A Paleoindian Grave
In all, more than 100 items have been associated with the burial. Notably, only one artifact, the bone needle, seemed deliberately placed with the juvenile. This finely crafted small tool may have been used for sewing, beading, or net weaving. Only one of the shell beads found near the child was unweathered; it was found between the radius and ulna, perhaps having been worn on an arm band. Interestingly, two of the unweathered beads found with the adult male were in a similar position.
Certain items associated with the adult male—turtle shells, raptor talons, coyote teeth, badger claws, and exotic marine shell—may have symbolic meaning and denote high status or power. The pendants and some of the shell beads likely were strung as a necklace, armlet, or clothing adornment. A precious commodity, the shell came from the Gulf Coast, over 300 miles away. Interestingly, although the three turtle shells positioned under the man's head formed a hollow enclosure, nothing was found within.
Among the most fascinating new interpretations of the burial items were of those originally thought to be a flint knapping kits. Jodry and others have suggested these, and other items, were components of a tattooing kit (hematite used for pigment; deer antler pestles for grinding the pigment in turtle shell bowls; stone biface as a source for small flakes for cutting; sharpened coyote canine for incision; and slender bone stylus for applying the pigment into the wound).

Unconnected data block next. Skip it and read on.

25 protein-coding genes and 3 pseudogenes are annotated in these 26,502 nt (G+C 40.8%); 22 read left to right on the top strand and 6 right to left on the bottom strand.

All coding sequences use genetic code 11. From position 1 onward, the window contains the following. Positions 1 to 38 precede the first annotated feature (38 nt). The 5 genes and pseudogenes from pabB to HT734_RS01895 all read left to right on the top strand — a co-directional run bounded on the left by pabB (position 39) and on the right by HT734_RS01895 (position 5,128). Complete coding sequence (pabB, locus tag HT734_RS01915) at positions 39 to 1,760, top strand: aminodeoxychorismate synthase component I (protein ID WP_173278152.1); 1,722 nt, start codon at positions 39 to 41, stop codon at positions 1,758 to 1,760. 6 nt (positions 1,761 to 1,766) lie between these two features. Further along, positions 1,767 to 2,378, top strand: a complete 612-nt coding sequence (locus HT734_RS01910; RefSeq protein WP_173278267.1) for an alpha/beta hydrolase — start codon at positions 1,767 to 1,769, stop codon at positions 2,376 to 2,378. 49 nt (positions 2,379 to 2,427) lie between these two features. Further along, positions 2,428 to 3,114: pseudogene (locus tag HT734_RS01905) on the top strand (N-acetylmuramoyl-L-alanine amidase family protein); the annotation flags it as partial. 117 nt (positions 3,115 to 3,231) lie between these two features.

Radiocarbon assays, diagnostic projectile points, and cultural stratigraphy have helped date the stratum (5G) from which the burial originated. Two charcoal samples from this layer yielded radiocarbon determinations of 9980+/-370 years B.P. (11,590+/-606 calibrated years B.P). and 9500+/-200 (10,810+/-277 calibrated years B.P.). Snail shell samples provided assays of 10,310+/-150 years B.P. (12,121+/-331 calibrated years B.P.) and 10,030+/-130 years B.P. (11,621+/-259 calibrated years B.P.). The materials dated were composite samples from Sub-Stratum 5G, that is, they were not found within feature contexts or within the burial. More recently, however, Smithsonian Institution physical anthropologist Douglas Owsley has obtained AMS dates of 9710+/-40 B.P. from bone of the adult male and 9690+/-50 B.P. from bone of the juvenile. The close correspondence of these various returns confirms the age of the burial, and validates its distinction as one of the oldest in North America.